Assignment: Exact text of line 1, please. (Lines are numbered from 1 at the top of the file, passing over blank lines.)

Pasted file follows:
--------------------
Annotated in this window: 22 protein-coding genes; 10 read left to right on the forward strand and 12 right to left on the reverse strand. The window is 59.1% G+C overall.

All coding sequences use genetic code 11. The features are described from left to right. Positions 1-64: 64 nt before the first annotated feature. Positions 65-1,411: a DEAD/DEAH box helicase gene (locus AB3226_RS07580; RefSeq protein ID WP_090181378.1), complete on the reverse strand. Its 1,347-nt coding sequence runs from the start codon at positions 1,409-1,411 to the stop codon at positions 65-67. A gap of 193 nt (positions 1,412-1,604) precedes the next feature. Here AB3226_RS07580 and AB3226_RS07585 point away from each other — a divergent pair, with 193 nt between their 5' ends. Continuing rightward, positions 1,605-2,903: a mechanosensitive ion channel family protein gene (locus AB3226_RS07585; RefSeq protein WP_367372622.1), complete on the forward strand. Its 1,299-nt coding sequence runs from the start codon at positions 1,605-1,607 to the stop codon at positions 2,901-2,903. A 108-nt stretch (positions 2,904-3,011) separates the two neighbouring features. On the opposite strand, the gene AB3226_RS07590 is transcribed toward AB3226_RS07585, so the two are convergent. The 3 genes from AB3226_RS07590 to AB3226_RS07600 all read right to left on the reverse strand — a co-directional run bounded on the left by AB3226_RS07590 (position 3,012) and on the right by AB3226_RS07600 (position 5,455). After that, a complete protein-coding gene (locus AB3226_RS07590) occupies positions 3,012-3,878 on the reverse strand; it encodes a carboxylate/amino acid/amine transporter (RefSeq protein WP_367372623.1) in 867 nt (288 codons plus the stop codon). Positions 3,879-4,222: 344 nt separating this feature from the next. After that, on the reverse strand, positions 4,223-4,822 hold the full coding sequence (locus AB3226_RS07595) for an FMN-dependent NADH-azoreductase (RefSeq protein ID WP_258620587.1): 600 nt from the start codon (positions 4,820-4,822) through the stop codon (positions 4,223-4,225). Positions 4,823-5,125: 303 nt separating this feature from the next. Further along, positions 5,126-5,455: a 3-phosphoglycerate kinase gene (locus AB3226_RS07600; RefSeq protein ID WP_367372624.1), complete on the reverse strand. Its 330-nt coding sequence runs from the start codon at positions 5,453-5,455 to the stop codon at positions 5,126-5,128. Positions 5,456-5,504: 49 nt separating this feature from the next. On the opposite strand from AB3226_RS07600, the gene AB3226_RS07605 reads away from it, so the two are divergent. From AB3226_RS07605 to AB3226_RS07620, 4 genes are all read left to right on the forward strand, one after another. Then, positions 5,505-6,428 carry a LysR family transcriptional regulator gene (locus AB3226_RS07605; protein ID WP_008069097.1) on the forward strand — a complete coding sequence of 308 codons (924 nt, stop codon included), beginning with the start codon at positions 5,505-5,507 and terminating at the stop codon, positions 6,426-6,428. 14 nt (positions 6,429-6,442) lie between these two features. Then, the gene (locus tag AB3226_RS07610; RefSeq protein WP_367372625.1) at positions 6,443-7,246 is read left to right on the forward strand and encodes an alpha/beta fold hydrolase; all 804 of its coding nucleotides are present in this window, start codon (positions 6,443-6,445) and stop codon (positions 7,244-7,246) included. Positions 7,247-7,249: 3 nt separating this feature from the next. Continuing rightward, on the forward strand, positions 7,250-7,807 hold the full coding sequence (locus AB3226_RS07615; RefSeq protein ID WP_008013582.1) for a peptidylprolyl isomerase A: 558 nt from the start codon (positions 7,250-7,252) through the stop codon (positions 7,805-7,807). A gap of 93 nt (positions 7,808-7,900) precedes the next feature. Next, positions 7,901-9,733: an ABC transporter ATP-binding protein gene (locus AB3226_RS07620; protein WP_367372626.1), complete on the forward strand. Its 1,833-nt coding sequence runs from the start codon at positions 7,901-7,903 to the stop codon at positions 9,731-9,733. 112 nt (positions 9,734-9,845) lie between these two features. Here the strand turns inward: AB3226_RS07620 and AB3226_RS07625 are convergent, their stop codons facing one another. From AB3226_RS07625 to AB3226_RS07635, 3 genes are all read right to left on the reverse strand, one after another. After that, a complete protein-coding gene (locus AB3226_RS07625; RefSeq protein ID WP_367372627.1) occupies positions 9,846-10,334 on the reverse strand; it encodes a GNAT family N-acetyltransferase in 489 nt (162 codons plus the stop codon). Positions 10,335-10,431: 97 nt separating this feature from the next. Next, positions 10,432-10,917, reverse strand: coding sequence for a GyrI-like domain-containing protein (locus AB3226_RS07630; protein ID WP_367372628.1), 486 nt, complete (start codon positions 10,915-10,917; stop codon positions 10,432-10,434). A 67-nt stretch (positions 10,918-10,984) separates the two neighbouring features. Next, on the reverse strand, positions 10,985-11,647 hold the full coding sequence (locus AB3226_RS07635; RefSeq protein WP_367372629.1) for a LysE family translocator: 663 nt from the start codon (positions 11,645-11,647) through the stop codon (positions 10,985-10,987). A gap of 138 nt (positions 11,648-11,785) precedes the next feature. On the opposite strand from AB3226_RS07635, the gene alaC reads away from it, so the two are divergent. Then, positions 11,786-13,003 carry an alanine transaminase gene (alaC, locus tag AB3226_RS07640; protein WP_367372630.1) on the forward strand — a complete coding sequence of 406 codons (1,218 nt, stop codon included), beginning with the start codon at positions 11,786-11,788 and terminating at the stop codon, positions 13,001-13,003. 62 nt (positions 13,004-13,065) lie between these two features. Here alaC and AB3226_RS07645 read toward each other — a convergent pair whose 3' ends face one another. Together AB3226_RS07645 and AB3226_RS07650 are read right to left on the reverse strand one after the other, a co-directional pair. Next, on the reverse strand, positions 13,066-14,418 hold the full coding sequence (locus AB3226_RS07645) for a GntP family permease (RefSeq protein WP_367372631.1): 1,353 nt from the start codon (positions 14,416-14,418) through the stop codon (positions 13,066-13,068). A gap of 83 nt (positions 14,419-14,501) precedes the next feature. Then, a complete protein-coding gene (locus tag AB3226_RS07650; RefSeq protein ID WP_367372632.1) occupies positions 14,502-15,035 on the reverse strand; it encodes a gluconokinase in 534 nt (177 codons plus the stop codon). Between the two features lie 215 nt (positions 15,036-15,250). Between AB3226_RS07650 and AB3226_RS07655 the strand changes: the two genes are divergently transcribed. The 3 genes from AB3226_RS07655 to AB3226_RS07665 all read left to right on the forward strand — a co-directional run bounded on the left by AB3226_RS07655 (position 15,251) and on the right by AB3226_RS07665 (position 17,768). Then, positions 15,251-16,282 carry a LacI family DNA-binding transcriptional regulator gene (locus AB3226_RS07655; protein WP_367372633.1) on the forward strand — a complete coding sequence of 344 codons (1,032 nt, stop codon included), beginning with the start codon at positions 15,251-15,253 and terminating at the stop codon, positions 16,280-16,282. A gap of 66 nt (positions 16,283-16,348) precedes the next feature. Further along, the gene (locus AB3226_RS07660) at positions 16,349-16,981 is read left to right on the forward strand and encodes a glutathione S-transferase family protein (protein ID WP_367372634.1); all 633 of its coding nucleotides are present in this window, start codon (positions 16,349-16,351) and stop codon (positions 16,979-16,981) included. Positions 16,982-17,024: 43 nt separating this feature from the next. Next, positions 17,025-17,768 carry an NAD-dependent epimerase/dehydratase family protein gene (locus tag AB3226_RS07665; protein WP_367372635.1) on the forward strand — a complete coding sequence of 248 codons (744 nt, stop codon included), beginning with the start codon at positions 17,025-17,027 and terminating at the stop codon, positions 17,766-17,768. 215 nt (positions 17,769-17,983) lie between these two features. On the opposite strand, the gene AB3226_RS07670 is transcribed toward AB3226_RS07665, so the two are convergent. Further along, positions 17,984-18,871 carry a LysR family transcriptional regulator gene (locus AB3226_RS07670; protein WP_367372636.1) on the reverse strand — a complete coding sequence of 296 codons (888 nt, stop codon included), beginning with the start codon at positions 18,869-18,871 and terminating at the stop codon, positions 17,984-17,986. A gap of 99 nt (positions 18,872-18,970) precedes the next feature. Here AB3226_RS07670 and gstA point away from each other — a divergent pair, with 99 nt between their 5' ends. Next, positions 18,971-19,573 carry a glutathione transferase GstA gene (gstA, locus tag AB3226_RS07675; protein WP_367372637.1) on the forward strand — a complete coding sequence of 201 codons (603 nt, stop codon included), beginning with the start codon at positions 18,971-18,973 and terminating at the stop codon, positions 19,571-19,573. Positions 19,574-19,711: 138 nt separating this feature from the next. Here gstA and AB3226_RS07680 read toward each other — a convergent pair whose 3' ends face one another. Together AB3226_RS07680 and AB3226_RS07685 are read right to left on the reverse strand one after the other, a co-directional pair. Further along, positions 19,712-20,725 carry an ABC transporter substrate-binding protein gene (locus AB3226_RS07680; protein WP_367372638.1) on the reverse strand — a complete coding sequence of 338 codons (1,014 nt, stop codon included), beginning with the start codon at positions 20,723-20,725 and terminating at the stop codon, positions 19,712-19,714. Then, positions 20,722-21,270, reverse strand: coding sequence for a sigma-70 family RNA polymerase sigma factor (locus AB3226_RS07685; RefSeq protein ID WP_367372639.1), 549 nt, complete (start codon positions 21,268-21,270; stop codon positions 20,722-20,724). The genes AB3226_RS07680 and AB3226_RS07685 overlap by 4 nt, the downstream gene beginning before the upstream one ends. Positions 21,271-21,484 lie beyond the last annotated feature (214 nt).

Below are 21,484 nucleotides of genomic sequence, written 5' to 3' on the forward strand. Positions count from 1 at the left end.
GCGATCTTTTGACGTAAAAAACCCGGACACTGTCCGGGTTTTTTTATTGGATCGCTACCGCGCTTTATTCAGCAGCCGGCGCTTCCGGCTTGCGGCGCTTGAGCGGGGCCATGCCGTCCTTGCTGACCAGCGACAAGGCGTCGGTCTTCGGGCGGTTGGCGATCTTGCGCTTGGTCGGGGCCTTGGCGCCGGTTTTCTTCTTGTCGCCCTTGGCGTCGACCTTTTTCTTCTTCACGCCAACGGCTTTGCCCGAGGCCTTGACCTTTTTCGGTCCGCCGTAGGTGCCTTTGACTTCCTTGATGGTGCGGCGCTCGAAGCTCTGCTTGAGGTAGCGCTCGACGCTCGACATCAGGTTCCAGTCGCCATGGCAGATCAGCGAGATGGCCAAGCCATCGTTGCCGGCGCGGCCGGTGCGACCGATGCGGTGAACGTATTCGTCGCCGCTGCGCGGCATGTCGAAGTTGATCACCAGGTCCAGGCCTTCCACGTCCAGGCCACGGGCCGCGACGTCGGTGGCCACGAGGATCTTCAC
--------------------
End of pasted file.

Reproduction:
Annotated in this window: 22 protein-coding genes; 10 read left to right on the forward strand and 12 right to left on the reverse strand. The window is 59.1% G+C overall.